The Political Life Of Marion Barry, Explained

HBO will air a documentary tonight on Marion Barry, inarguably one of the most intriguing, mercurial, and seemingly invincible figures in American politics. The Nine Lives of Marion Barry (see the trailer here) will go on at 9 p.m. Eastern.

In former lives, Barry has been a civil rights activist, City Council member, mayor of DC, felon, federal prisoner, City Council member (again), mayor (again), and, most recently, City Council member (again). Barry took a bullet near his heart in 1977 attempting to defend the District Building from terrorists, and rose to become mayor the following year...ran up against allegations of drug use in the 1980s...nominated Jesse Jackson as a candidate at the Democratic National Convention in 1984...was caught on tape by the FBI using crack cocaine...and spent six months in prison...only to return, elected mayor again in 1994...declined to run for reelection in 1998 amid more scandal...and returned again to win a City Council seat in 2004.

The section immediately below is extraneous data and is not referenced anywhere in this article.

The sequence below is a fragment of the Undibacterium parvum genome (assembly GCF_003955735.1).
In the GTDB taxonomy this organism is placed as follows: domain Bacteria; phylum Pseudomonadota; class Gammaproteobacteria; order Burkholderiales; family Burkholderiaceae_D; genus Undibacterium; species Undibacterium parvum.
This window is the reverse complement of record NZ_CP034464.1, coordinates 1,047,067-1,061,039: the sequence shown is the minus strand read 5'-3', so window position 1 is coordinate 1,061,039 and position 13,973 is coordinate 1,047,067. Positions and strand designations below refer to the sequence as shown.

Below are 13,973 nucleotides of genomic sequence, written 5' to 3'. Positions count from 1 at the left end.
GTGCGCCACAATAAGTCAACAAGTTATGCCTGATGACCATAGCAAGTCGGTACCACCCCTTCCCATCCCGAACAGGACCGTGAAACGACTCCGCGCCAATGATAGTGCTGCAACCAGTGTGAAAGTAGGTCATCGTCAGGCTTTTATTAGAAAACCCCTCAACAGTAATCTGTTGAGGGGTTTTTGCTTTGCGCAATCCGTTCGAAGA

The intrigue doesn't end there. Last month, in what by this time may be considered a predictable relapse into scandal, Barry was arrested and accused of stalking his former girlfriend, whom he had recently hired with taxpayer money as a contractor to award grants to nonprofits before some of them were legally incorporated, leading to more controversy, and perhaps a federal probe.

Following that storyline in print makes one wonder how Barry has stayed alive, through everything. The documentary by Dana Flor and Toby Oppenheimer begins to answer that question--it shows Barry in the full swing of his political skill and personal charisma as he rose to become a star in the 1970s...two needed attributes for attracting so much scandal and rising from the ashes. To some, Barry seems as inexplicable as he is controversial; in The Nine Lives of Marion Barry, Flor and Oppenheimer attempt an explanation.

Presented by

Chris Good is a political reporter for ABC News. He was previously an associate editor at The Atlantic and a reporter for The Hill.

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